“Same here.” Beth then nodded in the direction of Jim who was waiting in line to deposit their food scraps in a large countertop composting machine. “How did you two meet?”

Pam spared a quick glance at Jim, who was chatting easily with Sam and some of their other classmates. “We work together. It’s been over three years now. I’m the receptionist for the local branch of the Dunder-Mifflin paper company. Jim is one of our salesmen. His desk is right near mine, so we get to see each other all day long. I still remember when he first started. He looked so lost, I just had to warn him about his crazy desk mate. Jim didn’t believe me at first, but he came around when Dwight, the crazy guy, kept just going on and on and on about his family beet farm and how it gave him superior dexterity to spin a pen around his fingers. The next day Jim replaced all of Dwight’s pens with crayons. It was really funny.”

“Oh, that’s sweet!” Beth gushed. She then pointed at Pam’s ring. “How did he propose?”

Instantly Pam felt a heat in her face that had nothing to do with the ovens in the room. “Oh, um, actually Jim isn’t my fiancé. We’re just really good work friends.”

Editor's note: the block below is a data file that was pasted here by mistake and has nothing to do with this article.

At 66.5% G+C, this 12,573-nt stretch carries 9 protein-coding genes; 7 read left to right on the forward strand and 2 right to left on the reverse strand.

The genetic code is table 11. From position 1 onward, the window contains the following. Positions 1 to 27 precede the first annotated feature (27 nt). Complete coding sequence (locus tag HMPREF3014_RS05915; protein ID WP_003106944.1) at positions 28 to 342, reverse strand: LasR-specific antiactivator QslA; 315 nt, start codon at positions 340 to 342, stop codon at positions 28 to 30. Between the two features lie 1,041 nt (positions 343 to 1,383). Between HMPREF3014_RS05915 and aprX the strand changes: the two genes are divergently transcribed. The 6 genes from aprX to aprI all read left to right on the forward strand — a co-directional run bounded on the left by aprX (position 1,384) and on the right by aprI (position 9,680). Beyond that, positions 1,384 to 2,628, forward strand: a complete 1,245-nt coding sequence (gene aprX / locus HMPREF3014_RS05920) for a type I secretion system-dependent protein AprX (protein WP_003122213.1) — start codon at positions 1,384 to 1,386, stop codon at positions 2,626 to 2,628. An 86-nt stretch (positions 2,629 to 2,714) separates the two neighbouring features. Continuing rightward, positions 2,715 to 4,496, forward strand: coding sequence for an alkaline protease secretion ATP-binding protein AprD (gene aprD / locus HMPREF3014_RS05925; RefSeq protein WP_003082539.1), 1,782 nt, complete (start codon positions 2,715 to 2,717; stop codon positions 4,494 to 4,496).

“Oh,” Beth seemed slightly taken aback. “I’m sorry, I just assumed that you two were together.”

“No,” Pam ducked her head for a moment. “Don’t get me wrong, Jim’s great. We’re always figuring out ways to have fun at the office, but we’re not like together together.”

“May I ask why you’re here with Jim instead of your fiancé?” Beth pushed.

“Roy,” Pam answered. “That’s my fiancé, has a weekly poker night he’s been going to for forever that’s on the same day as these classes. Jim offered to go with me when he heard Roy bailed.”

Pam couldn’t help her voice from trailing off as she finished her sentence. A spike of guilt stabbed her heart at the thought that she was taking the cooking class after Roy had told her not only that he didn’t want to attend with her, but that she shouldn’t take the course either.

“Well, regardless,” Beth reached over and put a friendly hand on Pam’s forearm, “I’m glad you guys are here. It’s just so hard meeting new adult friends sometimes.”